Connecticut Expands Harassment Training and Posting Obligations for Employers
Nearly all employers in Connecticut will now have to provide sexual harassment training to employees under Connecticut Public Act No. 19-16, also referred to as the “Time’s Up Act,” an amendment to existing state law that Connecticut Governor Ned Lamont signed into law on June 18, 2019.
The law requires employers of all sizes to provide sexual harassment training to supervisors by October 1, 2020 (or within six months of their assumption of supervisory duties, after that time). Employers with at least three employees must provide such training to all other employees, not only supervisors, also by October 1, 2020 (or within six months of hire, after that time).
Previously, Connecticut law required only that employers with at least 50 employees provide sexual harassment training to supervisors.
Training and Posting Requirements for Employers with At Least Three Employees
Effective October 1, 2019, the Act amends Section 1, Section 46a-54 of the general statutes to require employers with at least three employees to provide two hours of sexual harassment training to all employees within one year of October 1, 2019. Employers who already had provided such training to employees after October 1, 2018, need not provide it a second time.
For new employees hired on or after October 1, 2019, employers must conduct such training within six months of hire, provided the Commission on Human Rights and Opportunities (CHRO) has developed and made available training materials in accordance with the law.
Under current law, employers with at least three employees already must post in a prominent and accessible location information on “the illegality of sexual harassment and remedies available to victims of harassment.” Under the new law, employers also must provide, not later than three months after the employee’s start date, a copy of that information. In addition, employers must send the information to each employee by email with a subject line that includes the words “Sexual Harassment Policy” or similar words. The employer may use employees’ company-provided email accounts or employees’ personal email addresses, if available. If employees do not have company-provided email accounts, the employer must post the information on the “employer’s Internet web site, if the employer maintains such an Internet web site.” An employer can comply with this distribution requirement by providing employees with the link to the website of the CHRO on sexual harassment by email, text message, or in writing.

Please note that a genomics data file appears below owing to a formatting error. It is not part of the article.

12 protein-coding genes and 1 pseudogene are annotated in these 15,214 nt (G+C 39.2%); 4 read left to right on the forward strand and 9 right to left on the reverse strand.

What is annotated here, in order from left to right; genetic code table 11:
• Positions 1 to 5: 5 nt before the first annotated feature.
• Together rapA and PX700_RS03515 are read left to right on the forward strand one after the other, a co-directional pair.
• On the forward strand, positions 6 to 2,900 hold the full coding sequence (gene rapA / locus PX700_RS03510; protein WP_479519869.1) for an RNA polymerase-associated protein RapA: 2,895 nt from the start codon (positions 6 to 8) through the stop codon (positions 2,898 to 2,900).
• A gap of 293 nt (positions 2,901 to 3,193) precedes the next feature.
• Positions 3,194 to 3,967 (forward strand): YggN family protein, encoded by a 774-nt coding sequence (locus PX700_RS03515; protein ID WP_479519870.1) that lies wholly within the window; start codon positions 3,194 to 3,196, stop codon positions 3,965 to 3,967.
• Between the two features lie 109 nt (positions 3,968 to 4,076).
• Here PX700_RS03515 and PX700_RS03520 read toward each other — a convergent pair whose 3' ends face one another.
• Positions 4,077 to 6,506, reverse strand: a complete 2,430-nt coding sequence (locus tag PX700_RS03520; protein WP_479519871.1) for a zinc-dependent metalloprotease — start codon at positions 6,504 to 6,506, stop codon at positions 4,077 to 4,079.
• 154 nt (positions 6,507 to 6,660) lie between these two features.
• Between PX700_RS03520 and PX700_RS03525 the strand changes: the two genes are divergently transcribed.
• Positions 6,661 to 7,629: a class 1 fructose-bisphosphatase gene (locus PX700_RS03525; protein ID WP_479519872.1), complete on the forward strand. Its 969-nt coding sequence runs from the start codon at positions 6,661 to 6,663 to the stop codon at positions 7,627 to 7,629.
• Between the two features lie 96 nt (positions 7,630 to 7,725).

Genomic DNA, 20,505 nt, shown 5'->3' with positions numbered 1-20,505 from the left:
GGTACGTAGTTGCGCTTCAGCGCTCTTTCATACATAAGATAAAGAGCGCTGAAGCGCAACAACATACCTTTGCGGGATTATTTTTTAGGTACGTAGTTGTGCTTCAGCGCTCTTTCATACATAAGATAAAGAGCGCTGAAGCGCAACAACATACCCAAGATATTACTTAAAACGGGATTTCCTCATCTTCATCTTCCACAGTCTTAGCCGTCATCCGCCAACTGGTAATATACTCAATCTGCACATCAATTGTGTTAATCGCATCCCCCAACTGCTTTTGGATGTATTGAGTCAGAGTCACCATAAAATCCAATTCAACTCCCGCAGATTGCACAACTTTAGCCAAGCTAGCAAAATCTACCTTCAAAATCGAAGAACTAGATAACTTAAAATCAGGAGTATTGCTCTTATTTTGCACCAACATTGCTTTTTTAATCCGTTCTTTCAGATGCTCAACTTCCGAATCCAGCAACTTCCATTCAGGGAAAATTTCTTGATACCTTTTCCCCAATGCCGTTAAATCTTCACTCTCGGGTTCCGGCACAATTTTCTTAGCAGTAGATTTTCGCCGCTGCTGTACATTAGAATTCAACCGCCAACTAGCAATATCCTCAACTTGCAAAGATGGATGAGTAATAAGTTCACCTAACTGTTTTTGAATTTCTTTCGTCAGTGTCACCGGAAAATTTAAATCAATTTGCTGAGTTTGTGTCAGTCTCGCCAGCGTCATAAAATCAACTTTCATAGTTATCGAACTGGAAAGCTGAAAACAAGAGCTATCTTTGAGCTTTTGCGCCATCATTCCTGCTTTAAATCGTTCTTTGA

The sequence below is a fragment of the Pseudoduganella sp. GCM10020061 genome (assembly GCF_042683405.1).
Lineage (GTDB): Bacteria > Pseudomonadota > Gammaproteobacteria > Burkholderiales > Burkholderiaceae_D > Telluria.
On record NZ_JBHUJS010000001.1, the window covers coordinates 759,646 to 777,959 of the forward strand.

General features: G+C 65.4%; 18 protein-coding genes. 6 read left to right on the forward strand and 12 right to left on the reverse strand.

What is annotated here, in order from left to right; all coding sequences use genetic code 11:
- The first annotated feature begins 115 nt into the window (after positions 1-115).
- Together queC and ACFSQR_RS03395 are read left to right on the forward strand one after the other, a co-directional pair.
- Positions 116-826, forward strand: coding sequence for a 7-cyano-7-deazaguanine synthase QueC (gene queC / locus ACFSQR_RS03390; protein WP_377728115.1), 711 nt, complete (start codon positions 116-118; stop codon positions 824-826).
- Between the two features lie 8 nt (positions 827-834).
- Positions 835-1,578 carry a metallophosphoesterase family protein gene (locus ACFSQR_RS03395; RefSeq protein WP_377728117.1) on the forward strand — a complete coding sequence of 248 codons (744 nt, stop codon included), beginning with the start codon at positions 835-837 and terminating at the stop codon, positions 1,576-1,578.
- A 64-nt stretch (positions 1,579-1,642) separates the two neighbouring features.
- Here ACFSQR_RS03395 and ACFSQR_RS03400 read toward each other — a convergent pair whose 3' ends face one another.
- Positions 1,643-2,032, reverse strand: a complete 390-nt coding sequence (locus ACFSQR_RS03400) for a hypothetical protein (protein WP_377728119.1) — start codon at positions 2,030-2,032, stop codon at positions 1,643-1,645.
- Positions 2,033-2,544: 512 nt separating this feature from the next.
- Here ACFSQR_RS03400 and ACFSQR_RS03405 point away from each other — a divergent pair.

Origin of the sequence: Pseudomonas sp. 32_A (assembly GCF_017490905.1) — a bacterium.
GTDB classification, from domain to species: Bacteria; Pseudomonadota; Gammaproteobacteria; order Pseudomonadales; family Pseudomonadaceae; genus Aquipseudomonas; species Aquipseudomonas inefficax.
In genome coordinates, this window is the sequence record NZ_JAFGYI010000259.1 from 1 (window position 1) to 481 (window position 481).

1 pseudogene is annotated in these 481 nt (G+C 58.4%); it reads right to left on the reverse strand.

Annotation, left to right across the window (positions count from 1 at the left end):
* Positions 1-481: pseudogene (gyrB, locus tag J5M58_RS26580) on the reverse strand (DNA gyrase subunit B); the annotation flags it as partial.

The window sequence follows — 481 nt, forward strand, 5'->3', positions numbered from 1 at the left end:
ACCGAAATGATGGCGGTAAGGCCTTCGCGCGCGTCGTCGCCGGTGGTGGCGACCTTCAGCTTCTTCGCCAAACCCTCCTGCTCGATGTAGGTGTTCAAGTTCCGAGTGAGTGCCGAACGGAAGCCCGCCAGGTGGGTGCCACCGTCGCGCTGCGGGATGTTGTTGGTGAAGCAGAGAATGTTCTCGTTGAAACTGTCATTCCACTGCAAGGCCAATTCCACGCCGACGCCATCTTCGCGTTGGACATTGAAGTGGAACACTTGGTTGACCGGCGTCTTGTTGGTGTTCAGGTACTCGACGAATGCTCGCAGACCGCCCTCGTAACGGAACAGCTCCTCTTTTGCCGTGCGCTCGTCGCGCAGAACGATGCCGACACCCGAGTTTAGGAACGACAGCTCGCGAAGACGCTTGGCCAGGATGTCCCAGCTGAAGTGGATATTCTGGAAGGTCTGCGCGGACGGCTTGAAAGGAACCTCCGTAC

Supervisor Training Requirements for Employers with Fewer Than Three Employees
Employers with fewer than three employees are not required to provide sexual harassment training to all of their employees. However, they must train their supervisory employees and must do so within one year of October 1, 2019. Employers who have provided their supervisors such training after October 1, 2018, need not do so a second time.
Employers must provide training to new supervisory employees hired on or after October 1, 2019, within six months of their assumption of a supervisory position, provided the CHRO has developed and made available training materials in accordance with the law.
The new law requires the CHRO to develop and include on its website “a link concerning the illegality of sexual harassment … and the remedies available to victims of sexual harassment.” Additionally, the CHRO is tasked with developing and making available at no cost to employers an online training video or other interactive method of training.
Among other requirements, training must include information on the federal and state statutory provisions covering sexual harassment and remedies available to victims of sexual harassment. Employers must provide supplemental training at least every 10 years.
A bill awaiting Governor Lamont’s signature would impose a $750 fine on violations.
The new law imposes significant additional obligations on employers. In addition to expanding posting and training requirements, it also limits corrective action an employer can take in response to an allegation of sexual harassment, extends the statute of limitations for filing a discriminatory practice claim with the CHRO from 180 days to 300, and expands potential damages that can be assessed by the CHRO and, if a complaint is filed in court, the damages a court may award.